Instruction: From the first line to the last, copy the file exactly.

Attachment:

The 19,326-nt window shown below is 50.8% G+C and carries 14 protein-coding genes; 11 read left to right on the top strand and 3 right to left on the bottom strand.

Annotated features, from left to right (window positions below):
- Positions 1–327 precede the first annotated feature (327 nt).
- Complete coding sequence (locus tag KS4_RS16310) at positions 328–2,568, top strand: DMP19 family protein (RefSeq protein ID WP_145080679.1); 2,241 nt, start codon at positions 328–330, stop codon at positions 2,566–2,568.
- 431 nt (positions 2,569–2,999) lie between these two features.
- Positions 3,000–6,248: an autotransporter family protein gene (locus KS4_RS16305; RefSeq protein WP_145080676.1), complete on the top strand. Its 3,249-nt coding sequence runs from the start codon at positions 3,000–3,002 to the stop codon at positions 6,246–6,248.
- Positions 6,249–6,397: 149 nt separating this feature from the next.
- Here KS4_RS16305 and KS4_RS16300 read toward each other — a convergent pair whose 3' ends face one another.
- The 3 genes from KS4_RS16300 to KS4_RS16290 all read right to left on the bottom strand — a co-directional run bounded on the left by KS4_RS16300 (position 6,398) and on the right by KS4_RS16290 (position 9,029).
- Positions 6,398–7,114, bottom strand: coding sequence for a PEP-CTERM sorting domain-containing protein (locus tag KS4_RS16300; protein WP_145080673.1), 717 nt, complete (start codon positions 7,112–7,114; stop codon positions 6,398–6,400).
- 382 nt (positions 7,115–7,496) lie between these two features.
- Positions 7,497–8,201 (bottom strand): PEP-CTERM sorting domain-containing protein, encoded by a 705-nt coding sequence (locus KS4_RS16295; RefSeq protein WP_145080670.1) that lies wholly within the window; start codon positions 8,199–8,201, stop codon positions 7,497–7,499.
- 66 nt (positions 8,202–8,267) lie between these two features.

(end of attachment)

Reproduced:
The 19,326-nt window shown below is 50.8% G+C and carries 14 protein-coding genes; 11 read left to right on the top strand and 3 right to left on the bottom strand.

Annotated features, from left to right (window positions below):
- Positions 1–327 precede the first annotated feature (327 nt).
- Complete coding sequence (locus tag KS4_RS16310) at positions 328–2,568, top strand: DMP19 family protein (RefSeq protein ID WP_145080679.1); 2,241 nt, start codon at positions 328–330, stop codon at positions 2,566–2,568.
- 431 nt (positions 2,569–2,999) lie between these two features.
- Positions 3,000–6,248: an autotransporter family protein gene (locus KS4_RS16305; RefSeq protein WP_145080676.1), complete on the top strand. Its 3,249-nt coding sequence runs from the start codon at positions 3,000–3,002 to the stop codon at positions 6,246–6,248.
- Positions 6,249–6,397: 149 nt separating this feature from the next.
- Here KS4_RS16305 and KS4_RS16300 read toward each other — a convergent pair whose 3' ends face one another.
- The 3 genes from KS4_RS16300 to KS4_RS16290 all read right to left on the bottom strand — a co-directional run bounded on the left by KS4_RS16300 (position 6,398) and on the right by KS4_RS16290 (position 9,029).
- Positions 6,398–7,114, bottom strand: coding sequence for a PEP-CTERM sorting domain-containing protein (locus tag KS4_RS16300; protein WP_145080673.1), 717 nt, complete (start codon positions 7,112–7,114; stop codon positions 6,398–6,400).
- 382 nt (positions 7,115–7,496) lie between these two features.
- Positions 7,497–8,201 (bottom strand): PEP-CTERM sorting domain-containing protein, encoded by a 705-nt coding sequence (locus KS4_RS16295; RefSeq protein WP_145080670.1) that lies wholly within the window; start codon positions 8,199–8,201, stop codon positions 7,497–7,499.
- 66 nt (positions 8,202–8,267) lie between these two features.